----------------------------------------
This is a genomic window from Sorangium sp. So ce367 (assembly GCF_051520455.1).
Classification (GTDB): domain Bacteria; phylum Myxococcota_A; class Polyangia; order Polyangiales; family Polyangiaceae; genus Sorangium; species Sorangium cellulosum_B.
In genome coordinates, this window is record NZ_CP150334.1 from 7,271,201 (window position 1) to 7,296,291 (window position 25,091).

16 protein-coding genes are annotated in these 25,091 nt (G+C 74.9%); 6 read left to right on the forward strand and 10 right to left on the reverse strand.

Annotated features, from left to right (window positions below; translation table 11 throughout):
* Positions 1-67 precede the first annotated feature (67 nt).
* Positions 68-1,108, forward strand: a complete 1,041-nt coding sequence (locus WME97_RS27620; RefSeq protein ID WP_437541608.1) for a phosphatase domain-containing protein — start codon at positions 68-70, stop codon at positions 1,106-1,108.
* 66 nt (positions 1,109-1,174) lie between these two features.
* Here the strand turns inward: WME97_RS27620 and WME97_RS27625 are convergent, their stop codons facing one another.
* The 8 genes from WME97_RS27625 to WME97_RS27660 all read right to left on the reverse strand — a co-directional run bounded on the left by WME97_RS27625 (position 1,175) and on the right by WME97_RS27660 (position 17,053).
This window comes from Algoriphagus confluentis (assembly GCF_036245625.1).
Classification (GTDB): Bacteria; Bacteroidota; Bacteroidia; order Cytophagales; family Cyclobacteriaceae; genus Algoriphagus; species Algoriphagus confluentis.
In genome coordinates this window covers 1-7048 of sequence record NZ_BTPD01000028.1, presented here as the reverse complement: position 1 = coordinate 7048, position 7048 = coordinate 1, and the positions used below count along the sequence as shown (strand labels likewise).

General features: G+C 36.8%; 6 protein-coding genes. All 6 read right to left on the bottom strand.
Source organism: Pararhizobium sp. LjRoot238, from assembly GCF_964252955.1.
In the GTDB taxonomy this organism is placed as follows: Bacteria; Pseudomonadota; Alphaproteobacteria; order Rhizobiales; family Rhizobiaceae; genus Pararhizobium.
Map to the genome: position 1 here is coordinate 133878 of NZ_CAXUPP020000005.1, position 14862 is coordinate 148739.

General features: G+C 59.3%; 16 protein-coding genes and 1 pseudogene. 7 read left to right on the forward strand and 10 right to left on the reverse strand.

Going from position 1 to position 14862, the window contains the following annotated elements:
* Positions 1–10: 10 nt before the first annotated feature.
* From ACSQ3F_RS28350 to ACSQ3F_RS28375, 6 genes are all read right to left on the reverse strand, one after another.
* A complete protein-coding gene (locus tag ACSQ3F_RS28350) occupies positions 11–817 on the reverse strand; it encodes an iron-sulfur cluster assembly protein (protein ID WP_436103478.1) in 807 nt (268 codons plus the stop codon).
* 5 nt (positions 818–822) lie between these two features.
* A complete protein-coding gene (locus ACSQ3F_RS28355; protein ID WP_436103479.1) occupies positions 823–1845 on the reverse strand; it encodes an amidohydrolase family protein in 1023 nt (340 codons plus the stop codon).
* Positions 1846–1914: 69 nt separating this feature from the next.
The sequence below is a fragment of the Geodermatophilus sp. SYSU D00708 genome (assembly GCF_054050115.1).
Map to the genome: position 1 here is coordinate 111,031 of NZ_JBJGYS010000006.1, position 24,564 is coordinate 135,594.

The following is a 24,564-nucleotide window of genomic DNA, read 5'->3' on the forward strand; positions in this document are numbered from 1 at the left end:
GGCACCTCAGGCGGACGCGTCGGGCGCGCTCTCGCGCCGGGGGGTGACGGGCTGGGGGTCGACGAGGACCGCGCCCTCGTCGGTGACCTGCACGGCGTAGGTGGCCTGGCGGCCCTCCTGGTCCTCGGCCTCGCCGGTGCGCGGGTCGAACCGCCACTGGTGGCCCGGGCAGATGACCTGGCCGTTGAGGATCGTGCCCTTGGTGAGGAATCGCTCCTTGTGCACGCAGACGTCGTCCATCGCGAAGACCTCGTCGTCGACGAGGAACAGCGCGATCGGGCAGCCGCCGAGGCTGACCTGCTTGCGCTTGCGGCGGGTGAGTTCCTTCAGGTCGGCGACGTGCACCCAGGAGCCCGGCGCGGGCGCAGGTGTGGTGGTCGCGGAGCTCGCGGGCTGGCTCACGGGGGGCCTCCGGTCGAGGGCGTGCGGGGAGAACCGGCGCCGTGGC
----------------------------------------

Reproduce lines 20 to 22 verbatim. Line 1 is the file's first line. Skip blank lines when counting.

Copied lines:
* Positions 1–10: 10 nt before the first annotated feature.
* From ACSQ3F_RS28350 to ACSQ3F_RS28375, 6 genes are all read right to left on the reverse strand, one after another.
* A complete protein-coding gene (locus tag ACSQ3F_RS28350) occupies positions 11–817 on the reverse strand; it encodes an iron-sulfur cluster assembly protein (protein ID WP_436103478.1) in 807 nt (268 codons plus the stop codon).